• Seriously meaty reasons to make the pilgrimage to The Bull’s Head Heyside

Seriously meaty reasons to make the pilgrimage to The Bull’s Head Heyside

26 September 2019 by Neil Sowerby

LIFE’S rich tapestry. ToM is lucky to get invitations to all the right places. Sometimes this throws up the oddest of juxtapositions. Worlds apart sums up the Metrolink journey between a rooftop champagne launch of Manchester’s dazzling new skyscraper quarter, Deansgate Square (apartments up to £2m), to the fringes of Oldham – a route strewn with the shells of yesteryear’s mega mills and today’s fast food parades.

And at this journey’s end small plates of offal, celebrating the sustainability and surprising succulence of what influential restaurateur Fergus Henderson dubbed ‘Nose To Tail Eating’. Welcome to The Bull’s Head Heyside

The number of fans of James Robert Taylor’s cooking who turned up for this one-off dinner suggest it is ‘Beastro In Exile’. That would be doing this cosy village pub an injustice. On the walls and shelves there are mementos of his time at that Spinningfields Leftbank restaurant he ran in tandem with wife Heather and Richard Brown. And the menu, rich in meat-led treats, is reminiscent too, if a mite pubbier.

Yet it doesn’t feel just a retrenchment back to the Taylor family roots (Heather’s great grandad Thomas was such a regular here the pub named a chair after him) just a work in progress making a local into a food destination without losing the regulars. There are always three local ales on handpump.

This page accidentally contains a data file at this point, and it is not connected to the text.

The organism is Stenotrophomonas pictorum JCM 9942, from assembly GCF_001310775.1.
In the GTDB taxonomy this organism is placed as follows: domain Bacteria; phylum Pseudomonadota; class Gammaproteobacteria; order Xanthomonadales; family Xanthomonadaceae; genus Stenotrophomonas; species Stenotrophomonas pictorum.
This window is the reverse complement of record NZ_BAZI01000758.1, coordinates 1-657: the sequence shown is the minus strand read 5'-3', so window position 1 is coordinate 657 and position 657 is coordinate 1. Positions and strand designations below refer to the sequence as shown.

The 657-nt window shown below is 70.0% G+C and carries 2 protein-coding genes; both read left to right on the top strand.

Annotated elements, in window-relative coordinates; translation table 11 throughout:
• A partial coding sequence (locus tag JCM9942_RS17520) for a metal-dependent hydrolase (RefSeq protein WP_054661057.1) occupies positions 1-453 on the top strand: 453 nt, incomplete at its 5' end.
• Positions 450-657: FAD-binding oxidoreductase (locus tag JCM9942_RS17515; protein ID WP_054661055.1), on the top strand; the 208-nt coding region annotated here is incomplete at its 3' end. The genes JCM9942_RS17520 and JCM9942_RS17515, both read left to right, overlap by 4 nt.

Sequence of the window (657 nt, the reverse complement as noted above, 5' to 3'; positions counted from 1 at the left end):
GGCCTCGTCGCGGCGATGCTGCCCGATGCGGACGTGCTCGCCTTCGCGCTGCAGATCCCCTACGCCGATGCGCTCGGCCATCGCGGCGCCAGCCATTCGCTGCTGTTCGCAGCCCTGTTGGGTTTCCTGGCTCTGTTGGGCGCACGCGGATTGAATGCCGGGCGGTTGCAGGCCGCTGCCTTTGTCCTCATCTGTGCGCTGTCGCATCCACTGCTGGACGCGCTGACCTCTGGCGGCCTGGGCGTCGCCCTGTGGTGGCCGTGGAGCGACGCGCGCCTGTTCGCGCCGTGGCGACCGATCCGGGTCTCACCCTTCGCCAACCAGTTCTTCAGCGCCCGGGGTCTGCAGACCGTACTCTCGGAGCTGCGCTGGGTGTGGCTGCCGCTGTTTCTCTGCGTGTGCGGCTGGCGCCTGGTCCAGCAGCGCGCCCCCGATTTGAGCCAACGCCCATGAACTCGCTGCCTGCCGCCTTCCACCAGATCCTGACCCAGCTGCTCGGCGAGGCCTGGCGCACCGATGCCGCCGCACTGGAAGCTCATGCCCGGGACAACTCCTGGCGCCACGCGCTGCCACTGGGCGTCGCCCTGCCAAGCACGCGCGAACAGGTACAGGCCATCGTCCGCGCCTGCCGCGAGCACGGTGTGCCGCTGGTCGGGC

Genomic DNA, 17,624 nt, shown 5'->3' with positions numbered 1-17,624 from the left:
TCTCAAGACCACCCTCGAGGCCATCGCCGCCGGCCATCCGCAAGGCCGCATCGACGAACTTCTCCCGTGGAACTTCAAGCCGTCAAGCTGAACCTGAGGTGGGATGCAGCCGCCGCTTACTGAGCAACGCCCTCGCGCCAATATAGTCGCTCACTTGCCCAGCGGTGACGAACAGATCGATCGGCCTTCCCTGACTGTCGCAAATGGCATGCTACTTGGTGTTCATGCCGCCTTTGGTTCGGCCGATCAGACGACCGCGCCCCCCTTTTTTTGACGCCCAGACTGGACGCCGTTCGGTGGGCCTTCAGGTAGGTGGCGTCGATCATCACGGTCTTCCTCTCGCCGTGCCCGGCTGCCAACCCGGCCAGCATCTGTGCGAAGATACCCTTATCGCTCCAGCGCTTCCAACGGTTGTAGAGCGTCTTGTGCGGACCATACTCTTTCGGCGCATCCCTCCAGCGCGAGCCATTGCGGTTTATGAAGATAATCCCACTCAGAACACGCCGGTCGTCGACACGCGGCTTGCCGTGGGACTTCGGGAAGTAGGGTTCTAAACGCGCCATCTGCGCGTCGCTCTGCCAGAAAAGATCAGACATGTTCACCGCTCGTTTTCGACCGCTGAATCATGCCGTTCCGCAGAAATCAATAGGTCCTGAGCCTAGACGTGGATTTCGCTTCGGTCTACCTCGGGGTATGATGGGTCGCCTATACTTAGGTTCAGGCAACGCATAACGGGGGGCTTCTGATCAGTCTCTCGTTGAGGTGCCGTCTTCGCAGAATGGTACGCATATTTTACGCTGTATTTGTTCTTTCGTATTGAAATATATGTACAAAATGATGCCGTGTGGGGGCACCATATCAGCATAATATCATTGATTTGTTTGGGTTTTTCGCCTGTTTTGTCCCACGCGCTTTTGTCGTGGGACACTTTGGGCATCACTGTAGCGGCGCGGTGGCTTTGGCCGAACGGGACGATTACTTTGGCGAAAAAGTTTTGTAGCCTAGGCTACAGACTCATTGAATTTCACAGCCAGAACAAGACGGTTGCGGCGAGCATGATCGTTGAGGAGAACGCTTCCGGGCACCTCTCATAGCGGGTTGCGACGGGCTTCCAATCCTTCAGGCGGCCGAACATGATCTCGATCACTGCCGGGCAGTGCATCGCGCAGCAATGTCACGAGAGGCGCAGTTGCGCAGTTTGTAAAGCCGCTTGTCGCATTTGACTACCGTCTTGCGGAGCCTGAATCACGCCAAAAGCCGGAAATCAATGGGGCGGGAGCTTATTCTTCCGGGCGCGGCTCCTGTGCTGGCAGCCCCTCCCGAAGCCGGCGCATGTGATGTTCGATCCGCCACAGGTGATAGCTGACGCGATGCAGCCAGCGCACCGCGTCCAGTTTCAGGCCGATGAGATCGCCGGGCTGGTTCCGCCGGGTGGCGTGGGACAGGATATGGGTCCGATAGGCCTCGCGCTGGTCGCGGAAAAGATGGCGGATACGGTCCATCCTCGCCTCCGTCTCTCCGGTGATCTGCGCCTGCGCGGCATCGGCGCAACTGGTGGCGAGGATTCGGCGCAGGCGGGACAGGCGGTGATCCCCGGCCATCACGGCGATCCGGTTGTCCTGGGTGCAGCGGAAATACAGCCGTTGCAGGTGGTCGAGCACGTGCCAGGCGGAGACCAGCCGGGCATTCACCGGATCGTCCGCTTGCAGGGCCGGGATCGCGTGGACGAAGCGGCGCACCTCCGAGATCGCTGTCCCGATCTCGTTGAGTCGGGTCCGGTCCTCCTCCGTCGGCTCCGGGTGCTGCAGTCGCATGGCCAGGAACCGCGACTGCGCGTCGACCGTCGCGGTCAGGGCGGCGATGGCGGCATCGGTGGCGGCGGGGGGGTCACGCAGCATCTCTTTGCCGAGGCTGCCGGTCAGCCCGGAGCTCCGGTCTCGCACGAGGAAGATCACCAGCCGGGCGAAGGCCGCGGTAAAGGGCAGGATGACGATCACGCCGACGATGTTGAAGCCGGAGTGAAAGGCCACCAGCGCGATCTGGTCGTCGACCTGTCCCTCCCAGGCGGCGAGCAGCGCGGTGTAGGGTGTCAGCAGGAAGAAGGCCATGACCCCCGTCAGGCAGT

In the 30-cover dining room, separate from the main open plan bar, James (above) served a succession of dishes upholding the mantra ‘don’t waste any part of the animal’ – Leberknödel  (Iiver dumplings) broth with sauerkraut, barbecued ox heart slider, Madeira tripe with mash, ox cheek and kidney (rag) pudding with beef dripping chips, bone marrow, wild cherry and bourbon ice cream and lard cake with bone marrow butter.

Tripe was a staple diet of the millworkers of Oldham, Royton and Shaw, traditionally cooked with onions or doused in vinegar. The slow cooking in madeira is a dish you’ll find in Robert Owen Brown’s ‘Crispy Squirrel and Vimto Trifle’ cookbook (Manchester Books, £12.99). 

It’s on the shelves at the Bull’s Head, suggesting JRT is the culinary love child of Fergus Henderson apostle Rob (now running The Hinchliffe Arms at Cragg Vale). Whatever, it was the night’s most delicious dish of a surprisingly delicate introduction to offal. Pictorial record below.

Madeira is also key to a Bull’s Head signature dish, a big favourite at Beastro – devilled kidneys (£5.50, main picture), where pan fried lambs’ kidneys are cooked with shallot, capers and a spiced madeira cream sauce, then served on toasted sourdough. Here is the usual menu, which does include a vegan hotpot. Sunday roasts also recommended.

If in the end Beastro succumbed to market forces in the city centre, that is the city centre’s loss and homely Heyside’s gain.

Bull’s Head Heyside, Royton, Oldham, OL2 6NB. 01706 881409.